"Data Lake" is a proprietary term. "We have built a series of big data platforms that enable clients to inject any type of data and to secure access to individual elements of data inside the platform. We call that architecture the data lake," says Peter Guerra, Principal, Booze, Allen, Hamilton. Yet, these methods are not exclusive to Booze, Allen, Hamilton.
"I have read what's available about it," says Dr. Stefan Deutscher, Principal, IT Practice, Boston Consulting Group, speaking of the data lake; "I don't see what's new. To me, it seems like re-vetting available security concepts with a name that is more appealing." Still, the approach is gaining exposure under that name.
In fact, enterprises are showing enough interest that vendors are slapping the moniker on competing solutions. Such is the case with the Capgemini / Pivotal collaboration on the "business data lake" where the vendors are using the name to highlight the differences between the offerings.
This enterprise curiosity stems from real big data ills that need equally genuine cures. Enterprises from government agencies to large concerns and on down use big data inside public multitenant cloud environments. All the risks of mutlitenancy apply in these scenarios including the vulnerabilities that come with the weaker security of another tenant, potential access by users of an adjacent tenant, PII/PHI exposure, and other regulatory non-compliance. Data lakes could protect big data from all the perils of the public cloud.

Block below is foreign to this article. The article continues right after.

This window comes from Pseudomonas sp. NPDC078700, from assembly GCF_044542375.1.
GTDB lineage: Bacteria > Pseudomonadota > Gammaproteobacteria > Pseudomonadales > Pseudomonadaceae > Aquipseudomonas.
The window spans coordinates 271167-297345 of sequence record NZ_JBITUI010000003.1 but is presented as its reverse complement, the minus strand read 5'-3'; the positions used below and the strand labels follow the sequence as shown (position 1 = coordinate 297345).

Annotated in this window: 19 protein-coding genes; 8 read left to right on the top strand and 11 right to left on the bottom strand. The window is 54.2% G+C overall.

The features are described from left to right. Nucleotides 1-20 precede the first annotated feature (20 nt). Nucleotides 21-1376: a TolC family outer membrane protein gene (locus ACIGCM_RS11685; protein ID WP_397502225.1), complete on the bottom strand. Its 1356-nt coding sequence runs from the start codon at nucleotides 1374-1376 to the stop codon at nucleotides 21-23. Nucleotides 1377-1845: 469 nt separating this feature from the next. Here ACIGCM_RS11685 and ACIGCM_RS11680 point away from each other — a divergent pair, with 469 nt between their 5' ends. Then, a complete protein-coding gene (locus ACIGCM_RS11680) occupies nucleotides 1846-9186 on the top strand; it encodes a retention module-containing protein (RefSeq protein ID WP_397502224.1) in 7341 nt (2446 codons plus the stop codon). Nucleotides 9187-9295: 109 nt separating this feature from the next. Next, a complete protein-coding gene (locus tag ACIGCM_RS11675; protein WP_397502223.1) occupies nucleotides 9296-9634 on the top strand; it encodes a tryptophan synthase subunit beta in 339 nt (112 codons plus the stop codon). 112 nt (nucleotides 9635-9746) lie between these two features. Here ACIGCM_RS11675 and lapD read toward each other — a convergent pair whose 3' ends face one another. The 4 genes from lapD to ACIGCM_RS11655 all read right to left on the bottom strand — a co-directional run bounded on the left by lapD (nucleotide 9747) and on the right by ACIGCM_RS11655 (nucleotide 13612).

But, while Defense agencies need the protection data lakes offer for each individual data element, the typical enterprise does not. Nor can most enterprises afford the performance hit that comes with using data lakes in this way. That's why some vendors are using data lakes to protect the whole of big data rather than each piece while also avoiding the performance lag of the former approach. Enterprises in the market for solutions to security challenges that come with the public cloud should consider one or both data lake approaches.
Securing data elements
"The overarching concept is the ability to pull in different types of data, tag that data, and enable users and administrators to secure the individual data elements within the data lake," says Guerra. Rather than deidentifying PII/PHI and providing data privacy on the whole, this data lake approach determines what pieces of data are sensitive and what pieces are not and works from there.
"We like to bring all the data into the data lake in its rawest format," says Guerra; "we don't do any extraction or transformation of data ahead of time." Instead, this approach tags each data element with a set of metadata tags and attributes that describes the data and how the IAM systems that access it should handle it.
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